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AI-powered EDGE Dance Animator Applies Generative AI to Choreography

AI analyzes the music’s rhythmic and emotional content and creates realistic dances that are also physically plausible — a real dancer could perform them.

Image of five animated dance agents

The EDGE generative AI model can help choreographers design new moves and sequences.

Stanford University researchers have developed a generative AI model that can choreograph human dance animation to match any piece of music. It’s called Editable Dance GEneration (EDGE).

“EDGE shows that AI-enabled characters can bring a level of musicality and artistry to dance animation that was not possible before,” says Karen Liu, a professor of computer science who led a team that included two student collaborators, Jonathan Tseng and Rodrigo Castellon, in her lab.

The researchers believe that the tool will help choreographers design sequences and communicate their ideas to live dancers by visualizing 3D dance sequences. Key to the program’s advanced capabilities is editability. Liu imagines that EDGE could be used to create computer-animated dance sequences by allowing animators to intuitively edit any parts of dance motion.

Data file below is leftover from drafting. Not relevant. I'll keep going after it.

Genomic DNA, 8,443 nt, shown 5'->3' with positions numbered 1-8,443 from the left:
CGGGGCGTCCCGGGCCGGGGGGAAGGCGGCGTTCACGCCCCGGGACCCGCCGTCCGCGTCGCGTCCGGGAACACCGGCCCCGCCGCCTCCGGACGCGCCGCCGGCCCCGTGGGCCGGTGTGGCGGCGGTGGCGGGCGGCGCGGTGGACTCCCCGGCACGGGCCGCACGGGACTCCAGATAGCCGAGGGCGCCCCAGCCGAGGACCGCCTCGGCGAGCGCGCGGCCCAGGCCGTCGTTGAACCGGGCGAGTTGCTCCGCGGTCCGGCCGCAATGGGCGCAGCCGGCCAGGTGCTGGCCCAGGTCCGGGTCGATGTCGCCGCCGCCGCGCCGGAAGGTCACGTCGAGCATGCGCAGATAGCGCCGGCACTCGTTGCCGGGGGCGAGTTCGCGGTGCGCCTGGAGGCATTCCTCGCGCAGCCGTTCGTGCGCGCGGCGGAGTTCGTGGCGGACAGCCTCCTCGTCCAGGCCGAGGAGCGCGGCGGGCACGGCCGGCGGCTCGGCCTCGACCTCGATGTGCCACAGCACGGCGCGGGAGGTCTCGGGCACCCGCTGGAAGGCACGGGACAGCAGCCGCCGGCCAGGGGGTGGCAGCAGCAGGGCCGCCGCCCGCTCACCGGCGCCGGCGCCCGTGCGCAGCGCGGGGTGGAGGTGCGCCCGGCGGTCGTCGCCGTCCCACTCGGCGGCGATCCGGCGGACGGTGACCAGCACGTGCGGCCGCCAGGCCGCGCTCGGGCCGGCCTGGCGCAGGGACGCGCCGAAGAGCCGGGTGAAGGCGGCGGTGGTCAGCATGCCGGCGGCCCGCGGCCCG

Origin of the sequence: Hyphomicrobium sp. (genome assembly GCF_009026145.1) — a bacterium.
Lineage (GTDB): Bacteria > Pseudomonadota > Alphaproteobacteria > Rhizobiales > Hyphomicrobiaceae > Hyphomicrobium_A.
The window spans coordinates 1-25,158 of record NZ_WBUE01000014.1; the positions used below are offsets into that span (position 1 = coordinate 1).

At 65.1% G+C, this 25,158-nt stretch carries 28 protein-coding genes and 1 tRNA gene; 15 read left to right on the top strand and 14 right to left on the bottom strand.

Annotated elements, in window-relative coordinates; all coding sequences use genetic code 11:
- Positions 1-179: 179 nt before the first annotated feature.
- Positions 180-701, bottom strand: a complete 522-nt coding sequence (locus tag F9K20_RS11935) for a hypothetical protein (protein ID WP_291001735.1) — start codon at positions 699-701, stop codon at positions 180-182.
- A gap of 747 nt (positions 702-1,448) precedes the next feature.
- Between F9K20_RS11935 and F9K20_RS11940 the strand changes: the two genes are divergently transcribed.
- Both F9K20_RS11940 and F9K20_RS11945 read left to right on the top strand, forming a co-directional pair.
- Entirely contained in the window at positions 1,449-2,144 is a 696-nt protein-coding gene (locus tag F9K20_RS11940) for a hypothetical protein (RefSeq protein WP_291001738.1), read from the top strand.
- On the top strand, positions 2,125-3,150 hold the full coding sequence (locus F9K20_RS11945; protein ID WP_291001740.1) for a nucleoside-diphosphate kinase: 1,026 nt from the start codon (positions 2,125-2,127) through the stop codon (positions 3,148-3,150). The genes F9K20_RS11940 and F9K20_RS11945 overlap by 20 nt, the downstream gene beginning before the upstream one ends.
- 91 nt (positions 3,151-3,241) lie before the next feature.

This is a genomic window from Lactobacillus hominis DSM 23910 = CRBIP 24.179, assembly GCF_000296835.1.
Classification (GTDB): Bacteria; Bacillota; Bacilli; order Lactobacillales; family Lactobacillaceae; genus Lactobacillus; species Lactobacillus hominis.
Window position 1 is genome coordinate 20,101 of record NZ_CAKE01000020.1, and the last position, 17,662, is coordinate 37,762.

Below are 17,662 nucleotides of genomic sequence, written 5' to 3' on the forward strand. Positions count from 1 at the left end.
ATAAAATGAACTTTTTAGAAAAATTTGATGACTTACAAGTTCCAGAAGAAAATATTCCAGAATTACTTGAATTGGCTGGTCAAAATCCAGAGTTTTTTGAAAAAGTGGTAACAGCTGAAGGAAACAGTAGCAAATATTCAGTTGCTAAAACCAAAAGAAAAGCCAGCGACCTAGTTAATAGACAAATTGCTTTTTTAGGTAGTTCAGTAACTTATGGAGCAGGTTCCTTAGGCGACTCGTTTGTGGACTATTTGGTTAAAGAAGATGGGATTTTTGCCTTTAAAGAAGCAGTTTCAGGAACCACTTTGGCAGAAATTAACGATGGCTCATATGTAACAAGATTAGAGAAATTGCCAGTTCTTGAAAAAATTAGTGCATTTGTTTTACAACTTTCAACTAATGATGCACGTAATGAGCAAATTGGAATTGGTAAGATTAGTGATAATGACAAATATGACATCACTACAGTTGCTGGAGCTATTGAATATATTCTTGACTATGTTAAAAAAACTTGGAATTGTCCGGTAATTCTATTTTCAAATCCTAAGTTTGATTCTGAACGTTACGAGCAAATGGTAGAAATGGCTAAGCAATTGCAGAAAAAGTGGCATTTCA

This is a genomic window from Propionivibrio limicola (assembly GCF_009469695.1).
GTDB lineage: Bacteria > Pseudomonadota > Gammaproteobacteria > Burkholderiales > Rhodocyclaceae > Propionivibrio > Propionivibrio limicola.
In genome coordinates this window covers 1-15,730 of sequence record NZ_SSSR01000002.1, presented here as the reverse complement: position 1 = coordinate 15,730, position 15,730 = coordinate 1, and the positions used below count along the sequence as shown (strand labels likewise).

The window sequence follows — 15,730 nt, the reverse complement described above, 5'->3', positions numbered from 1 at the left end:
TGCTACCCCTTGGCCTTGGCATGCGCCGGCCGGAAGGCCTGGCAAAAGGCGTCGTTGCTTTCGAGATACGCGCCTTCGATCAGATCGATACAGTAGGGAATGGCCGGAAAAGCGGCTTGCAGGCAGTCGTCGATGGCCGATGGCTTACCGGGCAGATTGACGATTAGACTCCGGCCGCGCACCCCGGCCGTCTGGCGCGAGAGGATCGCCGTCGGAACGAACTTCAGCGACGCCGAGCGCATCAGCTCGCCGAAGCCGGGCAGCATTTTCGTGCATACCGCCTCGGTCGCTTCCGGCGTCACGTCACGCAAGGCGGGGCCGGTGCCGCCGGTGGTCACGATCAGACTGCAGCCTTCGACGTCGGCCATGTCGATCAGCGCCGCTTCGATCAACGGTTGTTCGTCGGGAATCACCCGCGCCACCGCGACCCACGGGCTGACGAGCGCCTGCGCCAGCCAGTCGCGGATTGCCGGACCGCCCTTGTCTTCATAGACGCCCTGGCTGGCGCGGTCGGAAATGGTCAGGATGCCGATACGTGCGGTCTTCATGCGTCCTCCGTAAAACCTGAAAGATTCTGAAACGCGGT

For example, the animator can design specific leg movements of the character, and EDGE will “auto-complete” the entire body from that positioning in a way that is realistic, seamless, and physically plausible as well — a human could complete the moves. Above all, the moves are consistent with the animator’s choice of music.

Like other generative models for images and text — ChatGPT and DALL-E, for instance — EDGE represents a new tool for choreographic idea generation and movement planning. The editability means that dance artists and choreographers can iteratively refine their sequences move by move, position by position, adding specific poses at precise moments. EDGE then incorporates the additional details into the sequence automatically. In the near future, EDGE will allow users to input their own music and even demonstrate the moves themselves in front of a camera.

“We think it’s a really a fun and engaging way for everyone, not just dancers, to express themselves through movement and tap into their own creativity,” Liu says.


“With its ability to generate captivating dances in response to any music, we think EDGE represents a major milestone in the intersection of technology and movement,” adds Tseng. “It will unlock new possibilities for creative expression and physical engagement,” says Castellon.

The team has published a paper and will formally introduce EDGE at the Computer Vision and Pattern Recognition conference in Vancouver, British Columbia, in June. There is also a website called “EDGE Playground” where anyone who is interested can pick the tune and watch as EDGE creates a new dance sequence from scratch.

“Everyone is invited to play with it. It’s fun!” Liu says.

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